Selenium’s effect on chemotherapy and radiation therapy in connection with cervical cancer
Selenium is an essential trace element that affects the rate and development of several cancer types, including cervical cancer that is one of the most common cancer forms. Cervical cancer is often treated with a combination of radiation and chemotherapy and the side effects are known to affect the bone marrow and the formation of blood platelets and blood cells. However, supplementation with selenium yeast appears to counteract these adverse effects without interfering with the treatment, according to a study that is published in Frontiers in Nutrition.
Cervical cancer is one of the most widespread cancers, with 640,000 new cases and 342,000 deaths globally in 2020 alone. The therapies used to treat this cancer form are associated with notable side effects, which is why the scientists behind the new study wanted to see if supplementation with selenium yeast would have a mitigating effect.
The study was carried out on a total of 104 patients with stage IIB cervical cancer, which means that the cancer has spread outside the cervix into the surrounding tissues. The patients were divided into two groups, with one group getting 100 micrograms of selenium yeast twice daily for five weeks, and the other group receiving matching placebo. The patients in both groups received standard therapy, which included five weekly internal and external radiation therapy sessions. While receiving radiation therapy, the patients also got chemotherapy. During the course of the therapies, the scientists measured something called myelosuppression, where there is a drop in bone marrow activity, which lowers the formation of blood platelets and blood cells. They also looked at liver and kidney function, and they measured blood levels of selenium before, during, and after therapy in both groups.
Prior to therapy, the blood selenium level was pretty much the same in both groups. However, after therapy was started, a huge difference was observed when comparing the two groups. In the selenium-supplemented participants, the selenium levels increased significantly, whereas it plummeted in the non-supplemented group. Also, the occurrence of myelosuppression and thrombocytopenia (lack of blood platelets) caused by radiation and chemotherapy was lower in the selenium-supplemented group as compared to the placebo group. No differences were observed between the two groups with regard to liver and kidney damage.
Based on their observations, the scientists conclude that selenium yeast supplementation of patients with cervical cancer significantly increases blood selenium levels, while lowering hematological damage caused by chemotherapy and radiation. Because the selenium yeast did not interfere with standard therapy, the scientists view this as a promising strategy for protecting against side effects caused by chemotherapy and radiation therapy.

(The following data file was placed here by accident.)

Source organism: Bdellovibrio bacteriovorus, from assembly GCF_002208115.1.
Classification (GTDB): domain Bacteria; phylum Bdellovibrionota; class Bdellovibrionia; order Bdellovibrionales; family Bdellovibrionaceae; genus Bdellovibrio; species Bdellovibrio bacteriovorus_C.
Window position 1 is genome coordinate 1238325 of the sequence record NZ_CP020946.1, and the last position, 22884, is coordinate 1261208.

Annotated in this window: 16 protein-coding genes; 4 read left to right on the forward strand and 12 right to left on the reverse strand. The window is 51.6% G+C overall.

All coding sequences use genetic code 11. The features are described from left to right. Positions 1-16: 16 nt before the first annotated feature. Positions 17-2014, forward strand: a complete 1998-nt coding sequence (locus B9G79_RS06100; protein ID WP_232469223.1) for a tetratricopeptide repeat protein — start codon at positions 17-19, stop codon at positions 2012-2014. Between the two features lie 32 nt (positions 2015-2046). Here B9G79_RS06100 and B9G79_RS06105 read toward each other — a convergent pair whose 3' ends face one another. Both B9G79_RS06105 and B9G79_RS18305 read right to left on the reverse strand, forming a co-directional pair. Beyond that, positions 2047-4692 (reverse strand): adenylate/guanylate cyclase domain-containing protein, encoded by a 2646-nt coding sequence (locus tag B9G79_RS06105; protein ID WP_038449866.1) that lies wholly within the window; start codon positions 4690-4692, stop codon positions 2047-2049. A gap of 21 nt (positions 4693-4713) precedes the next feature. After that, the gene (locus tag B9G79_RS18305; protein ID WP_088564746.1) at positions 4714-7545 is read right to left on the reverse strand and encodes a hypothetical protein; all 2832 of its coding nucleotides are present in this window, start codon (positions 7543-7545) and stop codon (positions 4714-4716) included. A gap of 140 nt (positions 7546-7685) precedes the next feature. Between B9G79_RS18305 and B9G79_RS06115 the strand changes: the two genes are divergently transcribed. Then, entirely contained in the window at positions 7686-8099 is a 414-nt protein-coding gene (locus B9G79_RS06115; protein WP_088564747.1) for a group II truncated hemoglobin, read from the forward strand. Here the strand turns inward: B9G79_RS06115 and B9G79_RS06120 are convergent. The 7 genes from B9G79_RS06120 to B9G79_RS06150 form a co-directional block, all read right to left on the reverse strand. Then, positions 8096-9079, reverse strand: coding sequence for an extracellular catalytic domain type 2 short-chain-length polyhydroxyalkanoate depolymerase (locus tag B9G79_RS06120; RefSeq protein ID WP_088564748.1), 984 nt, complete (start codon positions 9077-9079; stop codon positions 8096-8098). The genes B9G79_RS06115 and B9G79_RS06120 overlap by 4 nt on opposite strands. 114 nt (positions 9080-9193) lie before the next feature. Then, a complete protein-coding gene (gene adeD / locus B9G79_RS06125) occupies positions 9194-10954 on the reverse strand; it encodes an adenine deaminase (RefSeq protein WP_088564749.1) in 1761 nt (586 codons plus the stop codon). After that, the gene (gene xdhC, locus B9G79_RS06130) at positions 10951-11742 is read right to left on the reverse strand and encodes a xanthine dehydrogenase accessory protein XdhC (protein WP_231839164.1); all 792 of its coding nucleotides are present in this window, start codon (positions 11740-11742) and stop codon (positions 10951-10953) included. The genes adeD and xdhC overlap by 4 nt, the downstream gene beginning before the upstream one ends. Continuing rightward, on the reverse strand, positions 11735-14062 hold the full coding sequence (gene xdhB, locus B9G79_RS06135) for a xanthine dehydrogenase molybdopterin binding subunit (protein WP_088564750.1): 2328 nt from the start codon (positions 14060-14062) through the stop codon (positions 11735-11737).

How does selenium yeast affect cancer in connection with chemo and radiation?
Selenium is needed to form a host of different selenoproteins that are of vital importance to various metabolic processes and help bolster the body’s antioxidant defense. The agricultural soil in large parts of Europe and many other places in the world is low in selenium, and that can increase the risk of cancer.
The study authors mention epidemiological research showing that selenium-enriched salt can lower the rate of primary liver cancer (hepatocellular carcinoma) by 35 percent.
Another study, the so-called Nutritional Prevention of Cancer (NPC) study, was the first double-blind, placebo-controlled study to investigate if selenium yeast could lower the risk of cancer. The study showed that daily supplementation with 200 micrograms of selenium yeast lowered the cancer rate by 37 percent and reduced cancer-related mortality by 50 percent. Selenium can also lower the risk of cervical cancer, and the study suggests that selenium yeast with a variety of different organic selenium species has the best effect.
Selenium’s ability to prevent cancer is a result of different mechanisms relating to energy turnover, immune defense, gene expression, apoptosis (programmed cell death), and anti-inflammatory processes. Selenium also supports the important GPX antioxidants that protect cells against oxidative stress caused by free radicals.
Radiation therapy is known to expose the body to a huge free radical load. This is needed to kill off cancer cells but, at the same time, it causes oxidative stress that can harm healthy cells, including bone marrow cells. There is extensive cell division in bone marrow, which makes it increasingly vulnerable to the side effects caused by chemotherapy.
Mei Yang et al. Effects of selenium supplementation on concurrent chemoradiotherapy in patients with cervical cancer. A Randomized, double-blind, placebo-parallel controlled phase II clinical trial. Frontiers 2023
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